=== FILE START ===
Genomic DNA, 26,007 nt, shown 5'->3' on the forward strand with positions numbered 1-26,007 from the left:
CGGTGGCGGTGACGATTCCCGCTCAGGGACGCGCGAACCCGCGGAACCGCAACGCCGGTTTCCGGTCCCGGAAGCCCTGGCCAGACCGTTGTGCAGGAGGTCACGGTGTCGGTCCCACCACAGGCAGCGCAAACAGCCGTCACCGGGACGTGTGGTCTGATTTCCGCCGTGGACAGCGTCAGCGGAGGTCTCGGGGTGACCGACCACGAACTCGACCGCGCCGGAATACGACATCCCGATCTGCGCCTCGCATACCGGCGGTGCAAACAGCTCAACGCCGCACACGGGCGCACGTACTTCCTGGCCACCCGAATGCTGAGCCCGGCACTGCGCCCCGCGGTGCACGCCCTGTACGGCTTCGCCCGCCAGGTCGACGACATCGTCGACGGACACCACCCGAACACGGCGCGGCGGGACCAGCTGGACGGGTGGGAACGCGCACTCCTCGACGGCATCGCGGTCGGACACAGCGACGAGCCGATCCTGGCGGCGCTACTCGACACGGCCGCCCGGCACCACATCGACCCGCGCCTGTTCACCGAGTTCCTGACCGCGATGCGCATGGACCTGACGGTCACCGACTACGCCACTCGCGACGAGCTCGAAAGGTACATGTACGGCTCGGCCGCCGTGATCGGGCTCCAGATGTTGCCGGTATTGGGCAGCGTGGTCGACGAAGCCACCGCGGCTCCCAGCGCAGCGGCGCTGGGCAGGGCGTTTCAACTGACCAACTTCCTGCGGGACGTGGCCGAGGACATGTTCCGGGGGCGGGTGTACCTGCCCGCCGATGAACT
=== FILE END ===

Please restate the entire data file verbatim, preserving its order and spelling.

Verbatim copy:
Genomic DNA, 26,007 nt, shown 5'->3' on the forward strand with positions numbered 1-26,007 from the left:
CGGTGGCGGTGACGATTCCCGCTCAGGGACGCGCGAACCCGCGGAACCGCAACGCCGGTTTCCGGTCCCGGAAGCCCTGGCCAGACCGTTGTGCAGGAGGTCACGGTGTCGGTCCCACCACAGGCAGCGCAAACAGCCGTCACCGGGACGTGTGGTCTGATTTCCGCCGTGGACAGCGTCAGCGGAGGTCTCGGGGTGACCGACCACGAACTCGACCGCGCCGGAATACGACATCCCGATCTGCGCCTCGCATACCGGCGGTGCAAACAGCTCAACGCCGCACACGGGCGCACGTACTTCCTGGCCACCCGAATGCTGAGCCCGGCACTGCGCCCCGCGGTGCACGCCCTGTACGGCTTCGCCCGCCAGGTCGACGACATCGTCGACGGACACCACCCGAACACGGCGCGGCGGGACCAGCTGGACGGGTGGGAACGCGCACTCCTCGACGGCATCGCGGTCGGACACAGCGACGAGCCGATCCTGGCGGCGCTACTCGACACGGCCGCCCGGCACCACATCGACCCGCGCCTGTTCACCGAGTTCCTGACCGCGATGCGCATGGACCTGACGGTCACCGACTACGCCACTCGCGACGAGCTCGAAAGGTACATGTACGGCTCGGCCGCCGTGATCGGGCTCCAGATGTTGCCGGTATTGGGCAGCGTGGTCGACGAAGCCACCGCGGCTCCCAGCGCAGCGGCGCTGGGCAGGGCGTTTCAACTGACCAACTTCCTGCGGGACGTGGCCGAGGACATGTTCCGGGGGCGGGTGTACCTGCCCGCCGATGAACT